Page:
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Author and professor at the University of Oregon discusses the push of a corporate agenda through state governments

(Benno Kraehe/ Daily Collegian)

Gordon Lafer, a professor at the University of Oregon’s Labor Education and Research Center, spoke to a crowd of around 30 people about how corporations influence American laws by pushing legislation at the state level at Gordon Hall on Monday.

Lafer was a senior policy advisor for the United States House of Representatives’ Committee on Education and Labor from 2009 to 2010, and is the author of “The One Percent Solution: How Corporations Are Remaking America One State at a Time.”

Lafer’s primary argument was that corporations have been pushing a corporate agenda through state legislatures in order to pass pro-corporate policies rather than progressive policies. Such legislation is written by the American Legislative Exchange Council (ALEC), an organization consisting of both corporations and state legislators.

“[The members of ALEC] meet several times a year where they sit in communities that are made up half of elected legislators and half of corporate lobbyists and they write bills together,” Lafer explained. “The bills have to be approved by the corporate board and then they are introduced in cookie-cutter fashion in state after state around the country.”

Lafer went on to argue that the corporate agenda consisted of various pro-corporate policies, including, but not limited to, abolishing the minimum wage, cutting unemployment insurance and eliminating unions in both the public and private sector.

Lafer also asserted that more progressive policies like higher tax rates would benefit companies in the long term. However, CEOs of major corporations must focus on increasing stock prices in the short term to keep their jobs, a task accomplished easier through pro-corporate legislation.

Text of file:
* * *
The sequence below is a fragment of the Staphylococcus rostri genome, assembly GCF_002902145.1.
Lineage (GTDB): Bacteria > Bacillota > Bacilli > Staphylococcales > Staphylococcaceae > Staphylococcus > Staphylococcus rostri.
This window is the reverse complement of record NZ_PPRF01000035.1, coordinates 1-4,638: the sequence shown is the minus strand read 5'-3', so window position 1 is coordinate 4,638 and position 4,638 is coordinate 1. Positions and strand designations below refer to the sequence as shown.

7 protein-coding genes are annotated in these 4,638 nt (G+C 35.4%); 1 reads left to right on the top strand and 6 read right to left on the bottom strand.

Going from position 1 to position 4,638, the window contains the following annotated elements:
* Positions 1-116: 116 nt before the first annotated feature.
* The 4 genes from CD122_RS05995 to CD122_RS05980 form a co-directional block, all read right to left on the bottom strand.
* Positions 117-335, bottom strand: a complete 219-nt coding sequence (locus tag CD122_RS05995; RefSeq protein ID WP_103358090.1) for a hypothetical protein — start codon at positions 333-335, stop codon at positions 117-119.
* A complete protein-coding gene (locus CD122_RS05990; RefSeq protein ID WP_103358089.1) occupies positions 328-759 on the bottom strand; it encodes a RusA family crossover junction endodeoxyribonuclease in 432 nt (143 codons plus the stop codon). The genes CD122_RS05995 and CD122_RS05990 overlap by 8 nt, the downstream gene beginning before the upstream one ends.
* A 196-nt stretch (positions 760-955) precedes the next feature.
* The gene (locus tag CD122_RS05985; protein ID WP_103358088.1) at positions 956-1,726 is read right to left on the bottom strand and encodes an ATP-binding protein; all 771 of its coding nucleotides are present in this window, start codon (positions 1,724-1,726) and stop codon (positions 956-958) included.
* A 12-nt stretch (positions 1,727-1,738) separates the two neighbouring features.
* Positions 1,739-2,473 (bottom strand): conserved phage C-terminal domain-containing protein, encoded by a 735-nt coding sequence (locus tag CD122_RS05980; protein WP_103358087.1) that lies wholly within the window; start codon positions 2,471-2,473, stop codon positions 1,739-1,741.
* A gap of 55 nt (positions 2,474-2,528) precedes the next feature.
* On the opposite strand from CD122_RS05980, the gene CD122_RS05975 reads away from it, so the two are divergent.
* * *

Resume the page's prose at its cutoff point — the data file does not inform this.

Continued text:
Lafer did not have a clear solution to the problem, but did argue that support for progressive legislation can potentially be built through campaigns on specific issues.

“People get a chance to vote on specific issues,” Lafer said. “There is broad support for a much more progressive country.”

Despite Lafer’s bleak outlook on current American legislation, he did remain hopeful for the future.

“I think there is grounds to be hopeful and to think about how we fight moving forward to push back against the corporate agenda and create a fairer economy,” he said.

“The presentation, in content-wise, was very depressing, but it is always good to know how we got to this situation and then ask what can we do from here to go forward.,” said Chirag Lala, a first year economics pHd student, after the talk.

“We have to get organized fast,” said Jonathan Blum, an economics major. He argued that it was essential to ensure that “people are organized and they can fight to protect their wages, protect their living conditions against this…corporate onslaught.”

Lafer’s talk is the first of a series of lectures titled “The Right Wing Assault on American Democracy: What Is It? How Can We Defeat It?” being held by the University of Massachusetts Political Economy Research Institute.

William Mallas can be reached at

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